For the past decade or so, a bunch of academics has debated whether international human rights law has improved human rights outcomes. In my book The Twilight of Human Rights Law, I argued “no,” but many other academics have disagreed with me, including Beth Simmons, and most recently, Kathryn Sikkink, in her book Evidence for Hope.
But while we, and many others, have argued about statistical significance, causation, and definitions, we missed, or at least gave insufficient attention to, the bigger story. That story is the redefinition of human rights to give them “conservative” content. Under the traditional definition, human rights was understood in either “liberal” (think of the U.S. Bill of Rights) or “social democratic” (think of Sweden, or anyway what we like to imagine Sweden to be) terms. Around the periphery, to be sure, other conceptions existed. Many Islamic countries argued that human rights law protected people against “defamation of religion,” which in practice meant restrictions on free speech where it offended religious sensibilities, while China’s “right to development” was supposed to excuse certain human rights violations until poverty was taken care of. But these views were never taken seriously by the dominant human rights community, consisting largely of liberal NGOs like Human Rights Watch, international human rights courts, and governments in the powerful liberal democratic countries, and never gained traction.
This may soon change. On May 30, a short notice appeared in the Federal Register announcing the formation of the “Department of State Commission on Unalienable Rights.” The Notice says that the “The Commission will provide fresh thinking about human rights discourse where such discourse has departed from our nation’s founding principles of natural law and natural rights.” The Charter (courtesy of Just Security) adds that “The Commission’s charge is not to discover new principles, but to recover that which is enduring for the maintenance of free and open societies.”
These statements give us little to go on, but commentators have begun to speculate, rightly in my view, that “natural law” and the anachronistic use of “unalienable” rather than “inalienable,” are meant to invoke the Christian, and especially Catholic, understandings. (The Declaration of Independence refers to “unalienable rights” with which people “are endowed by their Creator.”) And, given what we know about the Trump administration, this almost certainly means that the U.S. government will argue that abortion and possibly other forms of family planning violate “human rights;” and, I suspect, will, following the Organization of the Islamic Conference, mutatis mutandis, put greater emphasis on religious rights and freedoms as a matter of international human rights law.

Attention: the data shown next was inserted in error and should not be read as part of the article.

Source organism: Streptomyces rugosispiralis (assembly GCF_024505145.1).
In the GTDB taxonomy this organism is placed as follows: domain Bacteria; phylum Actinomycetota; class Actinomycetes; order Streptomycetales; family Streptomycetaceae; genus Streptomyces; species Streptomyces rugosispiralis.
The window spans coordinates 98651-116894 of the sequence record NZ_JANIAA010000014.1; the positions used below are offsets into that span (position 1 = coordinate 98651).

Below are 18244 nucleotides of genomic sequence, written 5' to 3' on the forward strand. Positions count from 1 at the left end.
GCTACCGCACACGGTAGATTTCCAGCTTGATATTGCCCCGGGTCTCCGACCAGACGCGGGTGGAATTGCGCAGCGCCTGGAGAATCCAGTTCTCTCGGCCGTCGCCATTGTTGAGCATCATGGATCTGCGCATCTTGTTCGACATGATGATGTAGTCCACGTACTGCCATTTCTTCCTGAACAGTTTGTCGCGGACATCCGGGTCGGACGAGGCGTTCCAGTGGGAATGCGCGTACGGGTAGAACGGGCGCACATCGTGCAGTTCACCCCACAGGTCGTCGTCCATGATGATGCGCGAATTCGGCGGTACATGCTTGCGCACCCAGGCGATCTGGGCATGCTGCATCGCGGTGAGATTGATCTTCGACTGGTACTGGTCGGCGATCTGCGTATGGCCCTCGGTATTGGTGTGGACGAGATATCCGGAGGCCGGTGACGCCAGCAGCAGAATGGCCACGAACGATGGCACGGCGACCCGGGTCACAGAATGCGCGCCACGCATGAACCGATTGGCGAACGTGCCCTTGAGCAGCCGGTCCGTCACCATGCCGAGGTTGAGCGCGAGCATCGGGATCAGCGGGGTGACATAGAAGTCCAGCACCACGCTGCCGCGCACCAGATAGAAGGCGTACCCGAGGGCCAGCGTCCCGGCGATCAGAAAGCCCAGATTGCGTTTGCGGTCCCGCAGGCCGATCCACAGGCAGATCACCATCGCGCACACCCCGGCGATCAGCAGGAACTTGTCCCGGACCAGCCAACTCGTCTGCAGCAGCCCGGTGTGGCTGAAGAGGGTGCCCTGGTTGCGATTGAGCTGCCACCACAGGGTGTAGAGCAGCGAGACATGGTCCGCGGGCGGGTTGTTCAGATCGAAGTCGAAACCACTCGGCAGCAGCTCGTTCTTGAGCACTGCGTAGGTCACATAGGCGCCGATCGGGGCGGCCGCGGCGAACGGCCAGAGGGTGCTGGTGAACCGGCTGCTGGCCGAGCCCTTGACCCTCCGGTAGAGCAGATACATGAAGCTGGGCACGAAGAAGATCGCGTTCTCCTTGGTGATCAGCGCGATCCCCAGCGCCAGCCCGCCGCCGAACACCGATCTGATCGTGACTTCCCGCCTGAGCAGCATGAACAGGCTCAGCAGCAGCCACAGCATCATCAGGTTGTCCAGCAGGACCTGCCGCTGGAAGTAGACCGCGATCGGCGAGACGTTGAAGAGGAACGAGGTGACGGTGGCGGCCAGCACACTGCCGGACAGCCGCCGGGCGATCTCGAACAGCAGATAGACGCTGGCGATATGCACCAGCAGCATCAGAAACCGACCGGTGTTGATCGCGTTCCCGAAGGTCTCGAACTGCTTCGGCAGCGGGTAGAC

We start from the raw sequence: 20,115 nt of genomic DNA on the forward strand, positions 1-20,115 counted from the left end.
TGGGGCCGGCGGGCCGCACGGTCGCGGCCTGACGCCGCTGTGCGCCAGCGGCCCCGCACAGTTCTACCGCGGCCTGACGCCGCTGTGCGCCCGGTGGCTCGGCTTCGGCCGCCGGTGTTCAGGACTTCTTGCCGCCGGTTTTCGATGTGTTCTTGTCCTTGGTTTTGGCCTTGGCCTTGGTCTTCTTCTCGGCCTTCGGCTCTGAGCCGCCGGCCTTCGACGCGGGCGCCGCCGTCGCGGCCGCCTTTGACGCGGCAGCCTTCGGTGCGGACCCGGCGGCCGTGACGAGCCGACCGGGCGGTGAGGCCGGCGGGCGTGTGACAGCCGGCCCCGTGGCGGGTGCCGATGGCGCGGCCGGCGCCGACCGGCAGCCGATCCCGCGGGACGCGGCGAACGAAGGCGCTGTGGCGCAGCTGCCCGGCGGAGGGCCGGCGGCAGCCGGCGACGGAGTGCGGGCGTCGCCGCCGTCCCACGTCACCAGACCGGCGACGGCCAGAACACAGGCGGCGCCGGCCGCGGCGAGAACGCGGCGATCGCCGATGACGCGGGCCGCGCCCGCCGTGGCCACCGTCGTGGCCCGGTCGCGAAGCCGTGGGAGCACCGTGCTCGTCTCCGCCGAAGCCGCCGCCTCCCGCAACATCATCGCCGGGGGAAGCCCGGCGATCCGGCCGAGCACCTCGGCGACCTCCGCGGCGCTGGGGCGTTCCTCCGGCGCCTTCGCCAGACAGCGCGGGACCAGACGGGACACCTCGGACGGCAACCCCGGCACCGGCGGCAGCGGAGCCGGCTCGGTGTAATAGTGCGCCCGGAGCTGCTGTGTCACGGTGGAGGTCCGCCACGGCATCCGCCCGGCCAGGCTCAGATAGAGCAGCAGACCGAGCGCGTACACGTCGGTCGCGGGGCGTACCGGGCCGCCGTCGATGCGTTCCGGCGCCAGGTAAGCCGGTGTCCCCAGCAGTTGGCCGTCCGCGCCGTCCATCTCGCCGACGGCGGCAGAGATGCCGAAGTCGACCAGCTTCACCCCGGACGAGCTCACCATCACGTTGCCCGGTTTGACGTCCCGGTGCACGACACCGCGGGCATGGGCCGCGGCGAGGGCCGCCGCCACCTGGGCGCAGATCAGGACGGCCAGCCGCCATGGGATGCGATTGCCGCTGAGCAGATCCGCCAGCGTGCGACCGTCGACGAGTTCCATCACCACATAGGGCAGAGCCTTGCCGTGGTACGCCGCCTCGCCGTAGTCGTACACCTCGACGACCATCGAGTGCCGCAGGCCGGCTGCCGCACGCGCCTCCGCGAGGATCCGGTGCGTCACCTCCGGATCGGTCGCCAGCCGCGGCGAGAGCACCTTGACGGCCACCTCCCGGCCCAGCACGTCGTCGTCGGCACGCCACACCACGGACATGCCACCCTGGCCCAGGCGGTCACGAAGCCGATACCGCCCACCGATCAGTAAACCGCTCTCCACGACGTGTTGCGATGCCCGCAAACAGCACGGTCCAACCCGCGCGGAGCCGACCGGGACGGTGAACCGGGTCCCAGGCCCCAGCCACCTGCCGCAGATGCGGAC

The political scientist Clifford Bob wrote an eye-opening book back in 2012 entitled The Global Right Wing and the Clash of World Politics, in which he documented the ways that conservative activists from the United States traveled to foreign countries where they helped like-minded locals enact laws protecting gun rights, banning abortion, and criminalizing homosexual activity. In the Monkey Cage, he rightly sees the Trump commission as a continuation of these efforts, now more formal and legitimate, under government auspices—and harder to ignore. As he observed, “The commission will find allies not only among conservative Americans but also internationally. For every left-wing NGO promoting today’s dominant conceptions of human rights, there is a right-wing NGO promoting something different, often in the name of human or natural rights.”
The human rights community should be very afraid. What have they to fear from an obscure government commission, whose weird name is no doubt already being mocked in faculty lounges, and with a budget of $385,074? Not the commission itself, but what it stands for—a growing movement, both political and intellectual, that will, far from repudiating international law, redefine it so that it will advance right-wing causes.
We have seen this story before. In the 1970s, U.S. constitutional law theory was the product of liberal academics who sought to rationalize the rulings of the liberal Warren court. The community of liberal lawyers and law professors was insular, complacent, and like-minded, and it was entirely unprepared when the right launched a legal revolution that both drew on the work of mostly ignored and maligned dissidents; funded and encouraged a new generation of conservative lawyers who would populate the Federalist Society’s chapters and eventually the federal courts; and armed them with a usable conservative judicial ideology that could be used to roll back the Warren court rulings and entrench conservative commitments like gun rights in their stead.
The left took refuge in international human rights, and continued to fight a rearguard action by arguing that international human rights, as they saw them, trumped the increasingly conservative jurisprudence of the Supreme Court. Here, too, an insular, like-minded, and complacent group of lawyers, activists, and academics generated a left-of-center human rights ideology that is politically and intellectually vulnerable. It is easy to predict that we will see their arguments turned against them. Arguments that international human rights law—excuse me, “natural law”—should be used by the Court to reverse—what else?, Roe v. Wade—and ultimately overturn state laws that permit abortion, and should be used to strengthen property rights, religious freedoms, and gun rights will enter the mainstream.
Meanwhile, the liberal lawyers and political scientists who continue to insist that international human rights law takes precedence over national law might want to begin reconsidering their views.